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Little Spouse On The Prairie: Hearing Myself Think

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If someone is yelling, singing, or conversing with me while I’m making a list, that distraction causes . . . glitches.

Listeners, you already know that I have a bit of a time quieting my mind. I race from one topic to another, trying to quickly jot things down before I forget. I have a list app on my phone, I carry a small notepad, and I’ve been known to write on my own skin.

If someone is yelling, singing, or conversing with me while I’m making a list, that distraction causes . . . glitches. I’ve opened up my little notepad to find the following to-do list: “Get milk, iron slacks, don’t eat that – it will make you sick, buy Joel’s birthday gift, and scratch my back.”

It’s gotten so bad; I don’t even know that I’m eating anymore. I look at my plate and I’m like, “Hey, who ate my mac and cheese?” My family stares with worried expressions, and then I realize, I’m the guilty party.

Apparently, between trips to the kitchen to fetch ketchup and salt, I managed to devour 2,000 calories worth of pasta. Not great on the old diet; I mean, if I didn’t even taste the first serving, I am obligated to get seconds so I can actually enjoy my favorite food.

To give myself a bit of credit, my husband does occasionally swipe something off my plate when I am not looking, so I’m not sure whether I should seek treatment for early onset of dementia or whether I should look into marriage counseling. Joel assures me there’s a country song by Charlie Pride called “Burgers and Fries and Cherry Pies” that could cover us if we decide to seek professional help.

I got to thinking that maybe the reason my mind won’t settle down is that I’m overstimulated. Of the five (based on recent developments in my vision, really four and a half) senses, my hearing is the one that is most overtaxed. I literally can’t hear myself think around here.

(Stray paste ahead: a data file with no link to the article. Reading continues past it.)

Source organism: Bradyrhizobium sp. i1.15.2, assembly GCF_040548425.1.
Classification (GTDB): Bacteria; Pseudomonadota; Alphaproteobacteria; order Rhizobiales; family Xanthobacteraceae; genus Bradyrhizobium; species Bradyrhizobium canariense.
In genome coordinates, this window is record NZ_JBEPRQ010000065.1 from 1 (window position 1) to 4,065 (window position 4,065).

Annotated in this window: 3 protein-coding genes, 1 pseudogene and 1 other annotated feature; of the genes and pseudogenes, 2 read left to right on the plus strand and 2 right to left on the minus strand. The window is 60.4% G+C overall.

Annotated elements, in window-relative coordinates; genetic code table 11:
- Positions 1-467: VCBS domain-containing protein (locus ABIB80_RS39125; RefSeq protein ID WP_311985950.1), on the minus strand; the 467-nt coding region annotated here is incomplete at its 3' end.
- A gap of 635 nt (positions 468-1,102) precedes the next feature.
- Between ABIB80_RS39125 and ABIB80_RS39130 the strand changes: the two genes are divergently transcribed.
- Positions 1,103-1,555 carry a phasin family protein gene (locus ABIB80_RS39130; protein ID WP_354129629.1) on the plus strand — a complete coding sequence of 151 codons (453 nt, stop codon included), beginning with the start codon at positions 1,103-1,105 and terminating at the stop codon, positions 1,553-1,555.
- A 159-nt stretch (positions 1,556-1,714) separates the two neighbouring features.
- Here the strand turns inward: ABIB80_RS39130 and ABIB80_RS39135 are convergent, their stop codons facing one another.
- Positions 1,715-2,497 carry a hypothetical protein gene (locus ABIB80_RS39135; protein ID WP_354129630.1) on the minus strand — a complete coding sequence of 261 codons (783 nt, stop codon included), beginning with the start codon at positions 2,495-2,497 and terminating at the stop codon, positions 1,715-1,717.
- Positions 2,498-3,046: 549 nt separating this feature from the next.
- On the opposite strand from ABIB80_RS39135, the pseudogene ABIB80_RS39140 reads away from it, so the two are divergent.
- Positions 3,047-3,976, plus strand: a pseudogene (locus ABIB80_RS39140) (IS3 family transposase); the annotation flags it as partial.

My family is a normal, noisy, modern family. Add to that my middle son’s recent obsession with the saxophone and I live in a constant din. If he’s not playing his alto sax, he’s playing the used tenor sax he saved up for this summer. And if he’s not playing the tenor, he’s playing the baritone he recently borrowed. Of course, if none of the three saxes are readily available, he listens to sax players online. He also shops online for saxes and quizzes me about which sax I think he should buy.

So, I’ve decided I need to find my Zen. I recently checked out a book – audio version of course - about the positive benefits of quiet contemplation. Though I know I can’t possibly adopt each aspect of the Noble Eightfold Path, I theorize that even trying to settle my mind for a short time each day will help. I need to “sit, and know I am sitting.”

This book suggests setting a reminder on my cell phone, and even if I can just relax and focus for two minutes without my mind wandering, I will benefit. I can move on to the three-week silent retreat after mastering this. A journey of a thousand miles starts with a single step, you know.

I will dutifully set my cell phone to ding at the appointed times for two minutes of quiet. I worry I won’t be able to maintain focus for even that long, and I will have to add Zen to the list of things at which I’ve failed. I’ve heard that the harder one tries to achieve Zen, the longer it takes. My husband says I should be more concerned that the reason I can’t hear myself think is that there’s not much to hear. I’ll get back with you as to how it goes. It may be a while.

If this sketch seems more disorganized than my usual offering, it’s most likely because I have been interrupted seven times while I tried to compose my thoughts. I’ve listened to three new pieces on the sax, received two texts asking where shoes and kneepads might be located, wiped a bottom (not mine), and purchased an item from a school fundraiser. Judging from this empty bag next to me, I’ve also consumed, let’s see, 1800 calories worth of potato chips.